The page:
The Edwards Aquifer produces the biggest springs in Texas, and the entrire Southwest United States.
The historic Stagecoach Inn, on the east side of Interstate 35 at Salado, was located just above Salado Springs, the 12th largest in Texas. Salado Springs are the major outflows from the northern segment of the Edwards Aquifer.
Texas' capital city was located on the banks of the Colorado River in part because of the reliable and abundant flows of Barton Springs, the 5th largest in the state. Located in Austin's Zilker Park, Barton Springs Pool is open for swimming all year, with free swimming in winter months.
The San Marcos Springs are the 2nd largest in Texas. The San Marcos River begins at the springs on the campus of Texas State University and flows through the City of San Marcos park system. The river is popular for snorkeling, diving, inner tubing, canoeing, kayaking and swimming.
Hueco Springs, the state's 7th largest, flow into the Guadalupe River at the well-known Hueco Falls rapid, 3.5 miles upstream of Gruene, the inner-tubing capital of Texas.
Emerging in New Braunfels' historic Landa Park, Comal Springs are the largest in Texas and the southwest United States. Landa Park's spring-fed pool and the Schlitterbahn water park a short distance downstream on the Comal River are enjoyed by hundreds of thousands of Texans every year.
Historically the state's 6th largest, San Antonio Springs emerge on the campus of Incarnate Word College in downtown San Antonio and flow through Brackenridge Park. Spanish missionaries located here in 1718; the City of San Antonio followed. Today, San Antonio is the largest city in North America wholly dependent on groundwater, and thus the future of the city depends on sustainable management of the Edwards Aquifer.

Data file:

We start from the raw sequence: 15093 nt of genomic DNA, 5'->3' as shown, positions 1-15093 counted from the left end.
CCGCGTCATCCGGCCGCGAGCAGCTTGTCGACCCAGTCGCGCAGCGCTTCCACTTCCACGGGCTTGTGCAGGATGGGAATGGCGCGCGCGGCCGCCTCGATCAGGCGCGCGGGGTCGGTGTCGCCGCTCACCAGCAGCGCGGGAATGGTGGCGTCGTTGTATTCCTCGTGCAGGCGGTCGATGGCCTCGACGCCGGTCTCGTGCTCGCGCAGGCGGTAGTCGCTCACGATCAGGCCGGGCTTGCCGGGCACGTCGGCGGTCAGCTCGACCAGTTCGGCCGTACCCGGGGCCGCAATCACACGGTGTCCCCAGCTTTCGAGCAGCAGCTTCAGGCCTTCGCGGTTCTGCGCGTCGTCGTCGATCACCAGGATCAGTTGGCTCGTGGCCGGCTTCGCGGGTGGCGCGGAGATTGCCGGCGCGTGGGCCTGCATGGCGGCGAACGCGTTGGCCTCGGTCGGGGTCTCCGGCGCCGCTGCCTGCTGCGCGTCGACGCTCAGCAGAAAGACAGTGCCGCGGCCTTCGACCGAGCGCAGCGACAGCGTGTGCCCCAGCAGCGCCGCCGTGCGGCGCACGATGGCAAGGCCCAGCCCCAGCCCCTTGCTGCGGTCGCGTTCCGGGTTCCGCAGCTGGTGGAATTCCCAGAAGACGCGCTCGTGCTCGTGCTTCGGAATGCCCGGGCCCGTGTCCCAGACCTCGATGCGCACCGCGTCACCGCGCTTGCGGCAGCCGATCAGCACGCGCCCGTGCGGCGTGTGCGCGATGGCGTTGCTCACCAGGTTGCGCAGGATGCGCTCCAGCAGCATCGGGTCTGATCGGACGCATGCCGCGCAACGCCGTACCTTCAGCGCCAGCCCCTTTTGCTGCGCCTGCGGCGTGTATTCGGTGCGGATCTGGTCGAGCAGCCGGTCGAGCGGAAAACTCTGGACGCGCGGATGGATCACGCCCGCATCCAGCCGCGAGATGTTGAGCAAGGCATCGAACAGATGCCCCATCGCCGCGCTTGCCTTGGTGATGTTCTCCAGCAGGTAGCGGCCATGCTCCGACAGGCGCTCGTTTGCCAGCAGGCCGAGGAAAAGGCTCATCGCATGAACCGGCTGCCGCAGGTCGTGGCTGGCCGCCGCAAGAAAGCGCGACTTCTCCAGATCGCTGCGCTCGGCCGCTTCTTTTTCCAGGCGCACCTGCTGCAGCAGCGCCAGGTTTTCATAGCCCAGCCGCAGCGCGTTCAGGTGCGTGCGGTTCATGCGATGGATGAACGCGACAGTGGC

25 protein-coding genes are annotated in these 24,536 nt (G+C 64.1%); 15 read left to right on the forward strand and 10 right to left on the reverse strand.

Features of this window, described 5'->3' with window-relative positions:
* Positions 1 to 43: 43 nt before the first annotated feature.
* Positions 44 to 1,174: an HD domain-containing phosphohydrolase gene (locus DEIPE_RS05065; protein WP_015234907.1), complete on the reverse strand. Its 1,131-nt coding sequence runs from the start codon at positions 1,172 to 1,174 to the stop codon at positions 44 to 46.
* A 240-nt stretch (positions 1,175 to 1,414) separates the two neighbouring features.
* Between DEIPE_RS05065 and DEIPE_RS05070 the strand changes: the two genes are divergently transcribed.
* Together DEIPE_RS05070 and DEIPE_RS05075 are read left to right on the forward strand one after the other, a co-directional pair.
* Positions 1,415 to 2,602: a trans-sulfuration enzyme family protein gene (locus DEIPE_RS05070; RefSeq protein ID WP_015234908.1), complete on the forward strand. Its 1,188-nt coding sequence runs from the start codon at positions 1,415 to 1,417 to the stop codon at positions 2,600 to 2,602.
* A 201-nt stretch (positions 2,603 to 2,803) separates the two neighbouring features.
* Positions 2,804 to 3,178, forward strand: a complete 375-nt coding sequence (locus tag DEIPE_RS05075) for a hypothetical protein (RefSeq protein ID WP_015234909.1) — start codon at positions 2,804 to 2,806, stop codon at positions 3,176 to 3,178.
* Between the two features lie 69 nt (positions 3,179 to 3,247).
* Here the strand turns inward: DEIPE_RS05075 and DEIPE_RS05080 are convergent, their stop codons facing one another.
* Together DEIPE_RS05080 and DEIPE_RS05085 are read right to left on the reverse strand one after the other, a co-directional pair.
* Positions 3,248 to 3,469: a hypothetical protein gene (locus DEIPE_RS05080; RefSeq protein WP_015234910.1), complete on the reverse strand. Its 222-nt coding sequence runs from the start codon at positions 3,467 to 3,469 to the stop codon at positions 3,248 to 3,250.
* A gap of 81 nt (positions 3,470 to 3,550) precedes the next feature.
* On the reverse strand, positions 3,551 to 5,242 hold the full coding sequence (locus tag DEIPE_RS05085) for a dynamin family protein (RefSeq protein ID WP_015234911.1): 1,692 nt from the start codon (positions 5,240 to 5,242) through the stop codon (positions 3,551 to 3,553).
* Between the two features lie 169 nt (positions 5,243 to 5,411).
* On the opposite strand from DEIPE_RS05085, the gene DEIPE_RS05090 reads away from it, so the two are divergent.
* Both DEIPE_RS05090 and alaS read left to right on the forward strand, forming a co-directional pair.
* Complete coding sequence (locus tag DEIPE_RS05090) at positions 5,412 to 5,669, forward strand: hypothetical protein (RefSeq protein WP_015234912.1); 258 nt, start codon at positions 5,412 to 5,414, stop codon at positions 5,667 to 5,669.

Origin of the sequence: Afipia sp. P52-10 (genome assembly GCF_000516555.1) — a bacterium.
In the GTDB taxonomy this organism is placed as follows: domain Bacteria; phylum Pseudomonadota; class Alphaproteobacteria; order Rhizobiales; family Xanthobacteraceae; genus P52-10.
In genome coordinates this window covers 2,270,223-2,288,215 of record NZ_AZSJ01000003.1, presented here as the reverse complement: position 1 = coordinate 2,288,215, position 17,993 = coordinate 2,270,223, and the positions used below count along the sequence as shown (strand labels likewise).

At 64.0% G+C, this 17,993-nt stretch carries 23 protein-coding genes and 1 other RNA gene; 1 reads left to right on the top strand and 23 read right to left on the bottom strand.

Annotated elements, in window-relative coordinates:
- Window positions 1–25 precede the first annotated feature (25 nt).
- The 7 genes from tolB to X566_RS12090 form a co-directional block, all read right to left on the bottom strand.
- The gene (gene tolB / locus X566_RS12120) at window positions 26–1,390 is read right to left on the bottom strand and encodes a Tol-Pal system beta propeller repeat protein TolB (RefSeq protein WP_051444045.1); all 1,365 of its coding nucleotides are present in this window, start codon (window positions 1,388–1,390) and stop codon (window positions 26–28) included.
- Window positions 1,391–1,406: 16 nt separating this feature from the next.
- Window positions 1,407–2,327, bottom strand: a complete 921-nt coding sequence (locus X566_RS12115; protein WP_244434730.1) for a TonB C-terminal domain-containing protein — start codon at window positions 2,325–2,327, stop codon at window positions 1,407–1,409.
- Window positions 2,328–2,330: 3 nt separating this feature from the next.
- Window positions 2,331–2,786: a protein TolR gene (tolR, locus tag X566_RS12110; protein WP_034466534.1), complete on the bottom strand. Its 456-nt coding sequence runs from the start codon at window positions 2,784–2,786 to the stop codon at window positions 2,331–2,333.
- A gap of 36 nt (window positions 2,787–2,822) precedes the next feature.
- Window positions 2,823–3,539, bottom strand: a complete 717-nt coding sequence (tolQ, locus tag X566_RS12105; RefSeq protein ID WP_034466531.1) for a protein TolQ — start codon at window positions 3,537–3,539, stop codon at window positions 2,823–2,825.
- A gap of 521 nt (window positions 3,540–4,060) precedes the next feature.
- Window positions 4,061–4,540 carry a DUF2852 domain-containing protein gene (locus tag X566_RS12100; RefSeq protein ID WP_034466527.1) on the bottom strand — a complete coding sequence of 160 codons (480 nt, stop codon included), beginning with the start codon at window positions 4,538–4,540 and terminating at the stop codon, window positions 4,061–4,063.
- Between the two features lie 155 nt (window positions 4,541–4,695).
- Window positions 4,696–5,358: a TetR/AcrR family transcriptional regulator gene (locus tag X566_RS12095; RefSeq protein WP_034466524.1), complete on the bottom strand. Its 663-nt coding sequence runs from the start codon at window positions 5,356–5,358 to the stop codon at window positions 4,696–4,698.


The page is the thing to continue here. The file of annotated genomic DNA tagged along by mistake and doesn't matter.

Located a short distance north of downtown San Antonio, San Pedro Springs emerge in San Pedro Park, the second oldest public park in the United States (next to Boston Commons). San Pedro and San Antonio Springs emerge at relatively high elevations in the Edwards Aquifer and have suffered drastically reduced flow due to heavy pumping by cities and farmers in the southern Edwards region.
This large group of springs is the source of the Leona River and supported the development of the town of Uvalde.
Emerging at Brackettville in Kinney County, these Springs are also known as Fort Clark Springs; they are the 11th largest in Texas and emerge in a swimming pool shared by the surrounding residents.
Fed by the Edwards and other limestone formations, Texas' 4th largest springs provide the water supply for the City of Del Rio. Emerging just north of Highway 90, San Felipe Creek flows 24 miles to the Rio Grande.